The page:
Email marketing metrics 101: Conversion rate

During one of our recent webinars, more than a few people expressed surprise about how email marketing metrics are calculated, so it’s a good time to step back and review. Today we’re looking at email conversion rate.

Email conversion rate is probably both the most valuable and difficult metric to even get a hold of, much less be able to manage well. The primary reason that it’s so hard to get a hold of is that many email service providers don’t offer tracking capability for conversion or have any way to capture email’s impact on conversion.

There’s a valid reason for this: most email conversion tracking done today is last-touch attribution only, which paints a woefully incomplete picture of email marketing’s total impact on your digital marketing efforts. Email marketing can do far more than just sell things to people in unfocused blasts. As a marketing tool, it can drive and focus attention to activities which lead to conversion two, three, or more steps downstream from the actual email.

Luckily, regardless of which email service provider you use, you have access to a powerful, more inclusive conversion tracking tool: Google Analytics.

First, you’ll need to establish what a conversion is. What action or actions on your site generate value, and what is that value worth? For example, if you’re building your list, what is the value of an email subscriber to you? If you’re selling stuff, what’s the median* value of a shopping cart? Once you know what activity on your website generates value, you can assign that as a goal with a goal value in Google Analytics. More details on how to set that up are located here.

Second, you’ll want to make sure that your email service provider supports Google Analytics. If they don’t, you will have to manually tag all of the links in your email using the Google Analytics URL builder. WhatCounts customers should contact their account managers to have it enabled in their respective platforms. (both Publicaster and Professional editions have GA support built in)

Third, fire up Google Analytics after a send and scroll down to the Conversions section:

Use Visitors Overview to measure conversion rate.

You’ll find your way to the Assisted Conversions section. From here, click on the Other menu and create a new channel grouping:

Create a new channel grouping.

Inside the setup screen that follows, create a filter for Source with a RegExp that matches the following text: Publicaster|WhatCountsEmail (obviously, if you’re not a WhatCounts customer, you’ll have to substitute your own email service provider’s tracking codes in this box instead)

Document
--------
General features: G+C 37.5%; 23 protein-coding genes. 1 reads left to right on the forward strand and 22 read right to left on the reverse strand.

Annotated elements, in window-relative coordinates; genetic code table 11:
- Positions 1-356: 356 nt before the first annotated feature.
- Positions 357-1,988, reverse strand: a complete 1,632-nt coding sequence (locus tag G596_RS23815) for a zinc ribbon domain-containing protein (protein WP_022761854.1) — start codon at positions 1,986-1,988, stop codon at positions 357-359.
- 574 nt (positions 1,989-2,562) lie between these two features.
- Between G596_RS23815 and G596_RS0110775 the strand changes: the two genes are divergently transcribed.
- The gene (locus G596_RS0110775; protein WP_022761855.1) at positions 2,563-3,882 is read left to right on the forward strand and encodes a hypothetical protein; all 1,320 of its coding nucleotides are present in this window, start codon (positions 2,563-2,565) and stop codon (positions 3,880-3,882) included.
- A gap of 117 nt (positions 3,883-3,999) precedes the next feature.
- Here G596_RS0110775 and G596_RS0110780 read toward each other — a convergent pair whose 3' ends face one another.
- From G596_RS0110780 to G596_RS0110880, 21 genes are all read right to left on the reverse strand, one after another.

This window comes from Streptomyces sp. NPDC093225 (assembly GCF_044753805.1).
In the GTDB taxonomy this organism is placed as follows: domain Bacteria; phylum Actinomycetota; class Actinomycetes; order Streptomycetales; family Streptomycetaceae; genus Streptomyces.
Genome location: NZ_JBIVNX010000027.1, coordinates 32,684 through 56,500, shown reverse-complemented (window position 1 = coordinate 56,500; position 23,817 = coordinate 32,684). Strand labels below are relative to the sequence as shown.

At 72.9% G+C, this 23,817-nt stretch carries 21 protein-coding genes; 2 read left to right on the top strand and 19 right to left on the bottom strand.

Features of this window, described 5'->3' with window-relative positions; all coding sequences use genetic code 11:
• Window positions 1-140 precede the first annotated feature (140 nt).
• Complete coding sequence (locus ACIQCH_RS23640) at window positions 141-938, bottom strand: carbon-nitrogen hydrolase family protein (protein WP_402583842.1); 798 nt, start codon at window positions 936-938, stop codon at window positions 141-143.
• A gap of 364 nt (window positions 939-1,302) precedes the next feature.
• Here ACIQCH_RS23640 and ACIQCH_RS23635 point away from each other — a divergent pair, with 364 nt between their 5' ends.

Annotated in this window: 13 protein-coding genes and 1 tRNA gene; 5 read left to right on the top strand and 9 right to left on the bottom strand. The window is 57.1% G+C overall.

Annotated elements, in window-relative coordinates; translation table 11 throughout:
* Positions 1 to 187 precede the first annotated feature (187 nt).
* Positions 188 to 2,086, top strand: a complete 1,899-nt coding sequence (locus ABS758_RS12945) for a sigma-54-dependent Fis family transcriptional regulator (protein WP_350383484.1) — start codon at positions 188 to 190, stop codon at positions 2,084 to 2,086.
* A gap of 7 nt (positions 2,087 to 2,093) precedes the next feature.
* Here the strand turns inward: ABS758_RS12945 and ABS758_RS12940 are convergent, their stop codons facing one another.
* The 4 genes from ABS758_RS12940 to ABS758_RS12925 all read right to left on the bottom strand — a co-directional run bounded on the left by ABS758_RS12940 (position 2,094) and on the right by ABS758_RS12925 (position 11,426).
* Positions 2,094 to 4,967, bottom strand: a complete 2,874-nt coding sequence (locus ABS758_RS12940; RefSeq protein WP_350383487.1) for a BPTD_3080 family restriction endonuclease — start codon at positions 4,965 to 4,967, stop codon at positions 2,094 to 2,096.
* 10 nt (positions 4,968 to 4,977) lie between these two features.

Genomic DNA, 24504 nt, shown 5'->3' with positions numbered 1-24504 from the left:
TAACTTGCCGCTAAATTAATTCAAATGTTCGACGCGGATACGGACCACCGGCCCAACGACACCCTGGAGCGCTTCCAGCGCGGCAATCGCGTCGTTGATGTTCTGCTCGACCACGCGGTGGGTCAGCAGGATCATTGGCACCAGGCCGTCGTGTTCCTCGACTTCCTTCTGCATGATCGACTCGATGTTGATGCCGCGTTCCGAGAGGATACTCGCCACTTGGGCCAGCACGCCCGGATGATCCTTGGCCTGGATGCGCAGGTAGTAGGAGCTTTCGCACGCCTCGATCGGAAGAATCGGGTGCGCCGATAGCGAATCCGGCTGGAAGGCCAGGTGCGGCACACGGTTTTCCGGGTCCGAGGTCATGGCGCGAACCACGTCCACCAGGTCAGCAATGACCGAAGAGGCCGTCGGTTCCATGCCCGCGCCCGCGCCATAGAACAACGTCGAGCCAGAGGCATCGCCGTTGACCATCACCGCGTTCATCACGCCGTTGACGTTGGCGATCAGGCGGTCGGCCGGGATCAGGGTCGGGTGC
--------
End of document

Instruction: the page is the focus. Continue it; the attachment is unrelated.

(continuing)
Measuring assisted conversion rates.

You’ve now got a custom grouping that shows you the total conversion impact of your email marketing:

Setting up a custom group in Google Analytics.

Here we can see our email marketing program’s effects on all of our digital marketing efforts. Our email marketing closed 186 conversions in its last interaction, meaning someone went straight from the email to the activity of value. We also see that email added an additional 112 conversions where the subscriber did not immediately convert but did eventually, for an extra 40% impact on our business. Ask yourself this: if you’re doing last-touch only conversion tracking, how much more impact is your email marketing program having that you’re not aware of?

There’s one more area of conversion tracking that we need to address. To interpret total conversion tracking properly, you need to add together the last touch and assisted conversions together and track them over time. One important calculation to make is the ratio of assisted to last touch conversions, as shown here over the last 8 issues of our newsletter:

A chart that measures the conversion rate of our weekly newsletter.

Tracking this ratio will let you know if your content is more action-focused (more last touch than assist) or more value-focused (more assist than last touch). Neither is better than the other as long as total conversions continues to increase. In the example above, there’s an interesting inverse relationship between last touch conversions and total conversions – the more action-focused the newsletter is, the better it converts overall. Thus, we can use this insight to alter the content of the newsletter to offer more action opportunities (while still providing value), but if we lean too much in value-focused content’s direction without providing as much action-focused content, our overall email marketing program’s performance suffers.

If you’d like help setting this sort of detailed analysis up, please feel free to contact our Strategic Service department.

Conversion tracking might seem to be the last word in email marketing metrics, but it’s not. Tomorrow, to conclude this series, we’ll look at the variety of deliverability metrics and what they mean.

Christopher S. Penn

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